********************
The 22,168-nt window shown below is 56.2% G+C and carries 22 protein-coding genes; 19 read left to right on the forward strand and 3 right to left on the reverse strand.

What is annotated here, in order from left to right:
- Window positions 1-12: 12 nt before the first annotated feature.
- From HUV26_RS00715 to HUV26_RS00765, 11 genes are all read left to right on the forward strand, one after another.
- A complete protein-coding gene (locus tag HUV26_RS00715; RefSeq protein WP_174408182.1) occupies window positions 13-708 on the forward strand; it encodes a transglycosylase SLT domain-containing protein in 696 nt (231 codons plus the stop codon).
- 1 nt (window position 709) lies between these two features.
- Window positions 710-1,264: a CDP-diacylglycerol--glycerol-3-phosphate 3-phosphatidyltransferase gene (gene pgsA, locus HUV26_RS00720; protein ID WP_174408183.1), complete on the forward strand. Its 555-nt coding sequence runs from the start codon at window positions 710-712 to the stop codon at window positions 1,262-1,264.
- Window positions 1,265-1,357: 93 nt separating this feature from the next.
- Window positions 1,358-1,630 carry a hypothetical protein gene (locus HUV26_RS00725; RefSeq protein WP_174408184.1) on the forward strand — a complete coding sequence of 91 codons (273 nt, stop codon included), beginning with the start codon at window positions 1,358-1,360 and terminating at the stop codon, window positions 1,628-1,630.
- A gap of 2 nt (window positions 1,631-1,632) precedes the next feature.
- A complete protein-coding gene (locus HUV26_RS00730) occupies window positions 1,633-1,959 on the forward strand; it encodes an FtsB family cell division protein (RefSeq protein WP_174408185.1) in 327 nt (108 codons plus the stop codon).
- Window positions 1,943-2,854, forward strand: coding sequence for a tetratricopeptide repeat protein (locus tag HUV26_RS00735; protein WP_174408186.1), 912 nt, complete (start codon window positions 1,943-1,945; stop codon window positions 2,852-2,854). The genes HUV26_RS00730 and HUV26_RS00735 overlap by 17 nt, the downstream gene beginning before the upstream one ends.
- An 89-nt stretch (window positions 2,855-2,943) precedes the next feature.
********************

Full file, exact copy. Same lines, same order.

The 22,168-nt window shown below is 56.2% G+C and carries 22 protein-coding genes; 19 read left to right on the forward strand and 3 right to left on the reverse strand.

What is annotated here, in order from left to right:
- Window positions 1-12: 12 nt before the first annotated feature.
- From HUV26_RS00715 to HUV26_RS00765, 11 genes are all read left to right on the forward strand, one after another.
- A complete protein-coding gene (locus tag HUV26_RS00715; RefSeq protein WP_174408182.1) occupies window positions 13-708 on the forward strand; it encodes a transglycosylase SLT domain-containing protein in 696 nt (231 codons plus the stop codon).
- 1 nt (window position 709) lies between these two features.
- Window positions 710-1,264: a CDP-diacylglycerol--glycerol-3-phosphate 3-phosphatidyltransferase gene (gene pgsA, locus HUV26_RS00720; protein ID WP_174408183.1), complete on the forward strand. Its 555-nt coding sequence runs from the start codon at window positions 710-712 to the stop codon at window positions 1,262-1,264.
- Window positions 1,265-1,357: 93 nt separating this feature from the next.
- Window positions 1,358-1,630 carry a hypothetical protein gene (locus HUV26_RS00725; RefSeq protein WP_174408184.1) on the forward strand — a complete coding sequence of 91 codons (273 nt, stop codon included), beginning with the start codon at window positions 1,358-1,360 and terminating at the stop codon, window positions 1,628-1,630.
- A gap of 2 nt (window positions 1,631-1,632) precedes the next feature.
- A complete protein-coding gene (locus HUV26_RS00730) occupies window positions 1,633-1,959 on the forward strand; it encodes an FtsB family cell division protein (RefSeq protein WP_174408185.1) in 327 nt (108 codons plus the stop codon).
- Window positions 1,943-2,854, forward strand: coding sequence for a tetratricopeptide repeat protein (locus tag HUV26_RS00735; protein WP_174408186.1), 912 nt, complete (start codon window positions 1,943-1,945; stop codon window positions 2,852-2,854). The genes HUV26_RS00730 and HUV26_RS00735 overlap by 17 nt, the downstream gene beginning before the upstream one ends.
- An 89-nt stretch (window positions 2,855-2,943) precedes the next feature.